London Vaccination Clinic Spaces
35 New Broad Street, London
8 St Thomas Street
239 Kensington High St
Hanover Square, London
The Engine Room Battersea Power Station, 18, Circus Rd S, London SW11 8BZ
Rabies is an incredibly nasty disease. If you haven’t been vaccinated and you catch it, there is no cure. You could easily be dead within a few days and it’s a horrible way to go. This means rabies vaccination is absolutely essential if you’re travelling to a region or country where there’s a risk of coming in contact with the disease. It’s also worth bearing in mind that if you don’t get a rabies jab, your travel insurance policy won’t cover you if you get infected.
Rabies is common throughout the world but in places where street dogs and bats are common, like India, Brazil and Thailand, it’s common and vaccination is absolutely essential.
Rabies is a viral disease that affects the central nervous system and is usually fatal once symptoms appear. It is primarily transmitted through the bite or scratch of an infected animal, most commonly dogs, bats and monkeys. The virus is present in the saliva of infected animals and can enter the body through broken skin or mucous membranes. Rabies can also be transmitted if infected saliva comes into contact with open wounds or enters the eyes, nose, or mouth. It is crucial to seek immediate medical attention if you have been bitten or scratched or licked by an animal, especially if it is suspected to be rabid. Vaccination and treatment can be administered to prevent the development of rabies.
The symptoms depend on the type of rabies you contract. Hydrophobia – an irrational fear of water – is commonly associated with a form of the disease that affects 80% of people, called ‘furious’ rabies. The remaining 20% catch a paralytic form that results in muscle weakness, loss of sensation and paralysis but no fear of water.
The first symptoms are flu-like and can last for several days. Early signs include:
- Nausea and vomiting
- Agitation, anxiety and confusion
- Problems swallowing / excessive saliva
- Hallucinations and insomnia
- Partial paralysis
Vaccine name – Rabipur or Verorab Property – An inactive vaccine given by injection into the deltoid muscle of your arm.
Course – For pre exposure vaccination the vaccines are routinely given at day 0,7, and 21/28 days. Sometimes these can be given on a more accelerated schedule and your nurse will discuss this with you.
Booster – One year if working with animals/ high risk, our nurse will discuss this with you.
Side effects – Mild pain, redness or swelling at the site of the injection. People may also experience mild fever, tiredness and general aches and pains.
Special Certificate requirement – None
Special instructions – None
Long term after an initial course
£66 per dose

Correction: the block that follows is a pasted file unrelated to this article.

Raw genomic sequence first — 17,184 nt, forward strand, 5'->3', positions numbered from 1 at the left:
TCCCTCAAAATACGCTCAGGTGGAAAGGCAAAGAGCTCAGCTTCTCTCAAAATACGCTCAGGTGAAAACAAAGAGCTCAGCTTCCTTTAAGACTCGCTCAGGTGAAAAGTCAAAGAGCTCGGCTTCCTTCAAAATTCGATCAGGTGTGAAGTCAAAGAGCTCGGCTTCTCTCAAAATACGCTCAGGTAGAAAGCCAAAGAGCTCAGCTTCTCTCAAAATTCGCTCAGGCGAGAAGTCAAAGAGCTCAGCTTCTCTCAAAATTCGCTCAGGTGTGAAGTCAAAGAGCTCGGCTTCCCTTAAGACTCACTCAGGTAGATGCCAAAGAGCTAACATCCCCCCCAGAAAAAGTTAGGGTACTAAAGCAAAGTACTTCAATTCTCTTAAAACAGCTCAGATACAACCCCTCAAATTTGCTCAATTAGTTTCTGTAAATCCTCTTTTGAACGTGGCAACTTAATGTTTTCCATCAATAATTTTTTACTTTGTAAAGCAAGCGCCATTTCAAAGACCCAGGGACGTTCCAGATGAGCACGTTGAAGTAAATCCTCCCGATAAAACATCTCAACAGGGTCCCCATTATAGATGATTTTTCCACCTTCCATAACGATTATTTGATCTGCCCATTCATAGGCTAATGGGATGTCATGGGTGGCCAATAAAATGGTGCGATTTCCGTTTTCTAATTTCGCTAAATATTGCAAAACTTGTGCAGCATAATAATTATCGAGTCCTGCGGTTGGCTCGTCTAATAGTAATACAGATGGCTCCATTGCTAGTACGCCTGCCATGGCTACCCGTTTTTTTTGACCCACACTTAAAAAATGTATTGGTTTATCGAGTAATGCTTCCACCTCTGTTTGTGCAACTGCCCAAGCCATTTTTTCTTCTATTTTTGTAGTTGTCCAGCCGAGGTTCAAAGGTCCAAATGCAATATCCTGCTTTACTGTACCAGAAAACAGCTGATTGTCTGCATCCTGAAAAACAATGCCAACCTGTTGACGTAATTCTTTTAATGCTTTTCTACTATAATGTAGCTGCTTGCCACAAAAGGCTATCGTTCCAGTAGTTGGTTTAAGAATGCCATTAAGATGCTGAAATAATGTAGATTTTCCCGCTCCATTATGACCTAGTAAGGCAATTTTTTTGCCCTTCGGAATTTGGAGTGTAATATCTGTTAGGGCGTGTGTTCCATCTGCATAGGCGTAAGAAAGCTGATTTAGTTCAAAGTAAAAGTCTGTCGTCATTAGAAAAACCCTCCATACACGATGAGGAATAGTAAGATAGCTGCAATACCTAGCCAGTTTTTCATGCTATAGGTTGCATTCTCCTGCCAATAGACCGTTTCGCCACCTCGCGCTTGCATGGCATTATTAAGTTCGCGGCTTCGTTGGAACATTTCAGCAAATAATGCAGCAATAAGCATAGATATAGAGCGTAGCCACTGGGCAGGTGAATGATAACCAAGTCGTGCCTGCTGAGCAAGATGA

Wherever you’re going in the world, if you’re staying a long time or making regular journeys to and fro you’ll need to be vaccinated against rabies. Inoculation involves a course of three injections given over 21 – 28 days (3-4 weeks) so you need to give yourself plenty of advance warning.
If you’re going to be living or working somewhere with a rabies risk you’ll need a pre-exposure injection, which should be administered at least 14 days before you travel.
Whether or not you’ve been inoculated against rabies, if you’re bitten or scratched you need to seek medical attention within 24 hours. Time is of the essence because of the severity of the disease and because animal and human bites also come with all sorts of other infections.
You should immediately wash the wound with clean, hot running water and plenty of soap, then cover it with a clean dressing. If you’ve been given a primary course of rabies shots within the recommended time scale, medical staff will advise you about any booster shots you might need.
For urgent advice overseas, you can contact the HPA on 00442082004400
We provide rabies jabs – also called Rabipur, Rabies BP and Verorab – at our spotless, comfy clinic. Because we’re specialists in travel vaccinations of all kinds, you can rest assured you’ll get exactly what you need, when you need it. We’ll give you a warm welcome and you’ll be treated by an experienced medical expert who will also be able to answer your questions.
To minimise the risk of rabies:
Avoid wild animals: Stay away from wild animals, stray dogs, monkeys, bats, stray cats.
Seek medical attention for bites: If bitten or scratched by an animal, wash the wound with soap and water and seek immediate medical help.
A pre exposure vaccination is available.
Remember, rabies is a serious disease, and seeking professional advice is important.
Our London Travel Clinics
All 5 of our centrally located travel clinics are convenient for people living and working in London. Liverpool Street, London Bridge, High St Kensington, Battersea and Mayfair. We are open early morning, lunchtime, evening and weekends and provide all of the vaccinations and medications that you need.